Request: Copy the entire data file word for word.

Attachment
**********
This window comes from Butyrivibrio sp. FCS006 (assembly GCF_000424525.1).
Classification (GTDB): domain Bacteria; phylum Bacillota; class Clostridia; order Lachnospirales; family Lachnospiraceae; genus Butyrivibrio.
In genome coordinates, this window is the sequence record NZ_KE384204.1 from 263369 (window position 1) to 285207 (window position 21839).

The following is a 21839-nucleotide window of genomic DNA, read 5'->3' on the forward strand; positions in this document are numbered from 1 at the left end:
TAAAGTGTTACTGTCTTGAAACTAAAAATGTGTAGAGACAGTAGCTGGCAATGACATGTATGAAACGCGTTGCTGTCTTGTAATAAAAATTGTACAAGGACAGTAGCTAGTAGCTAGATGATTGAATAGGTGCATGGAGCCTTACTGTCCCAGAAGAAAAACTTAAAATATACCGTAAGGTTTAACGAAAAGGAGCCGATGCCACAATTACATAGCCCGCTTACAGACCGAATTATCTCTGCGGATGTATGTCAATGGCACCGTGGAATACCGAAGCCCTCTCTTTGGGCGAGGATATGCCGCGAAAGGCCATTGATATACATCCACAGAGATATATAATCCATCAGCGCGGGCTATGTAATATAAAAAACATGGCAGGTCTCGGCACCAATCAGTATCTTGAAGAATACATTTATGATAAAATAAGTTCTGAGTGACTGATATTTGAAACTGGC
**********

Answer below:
This window comes from Butyrivibrio sp. FCS006 (assembly GCF_000424525.1).
Classification (GTDB): domain Bacteria; phylum Bacillota; class Clostridia; order Lachnospirales; family Lachnospiraceae; genus Butyrivibrio.
In genome coordinates, this window is the sequence record NZ_KE384204.1 from 263369 (window position 1) to 285207 (window position 21839).

The following is a 21839-nucleotide window of genomic DNA, read 5'->3' on the forward strand; positions in this document are numbered from 1 at the left end:
TAAAGTGTTACTGTCTTGAAACTAAAAATGTGTAGAGACAGTAGCTGGCAATGACATGTATGAAACGCGTTGCTGTCTTGTAATAAAAATTGTACAAGGACAGTAGCTAGTAGCTAGATGATTGAATAGGTGCATGGAGCCTTACTGTCCCAGAAGAAAAACTTAAAATATACCGTAAGGTTTAACGAAAAGGAGCCGATGCCACAATTACATAGCCCGCTTACAGACCGAATTATCTCTGCGGATGTATGTCAATGGCACCGTGGAATACCGAAGCCCTCTCTTTGGGCGAGGATATGCCGCGAAAGGCCATTGATATACATCCACAGAGATATATAATCCATCAGCGCGGGCTATGTAATATAAAAAACATGGCAGGTCTCGGCACCAATCAGTATCTTGAAGAATACATTTATGATAAAATAAGTTCTGAGTGACTGATATTTGAAACTGGC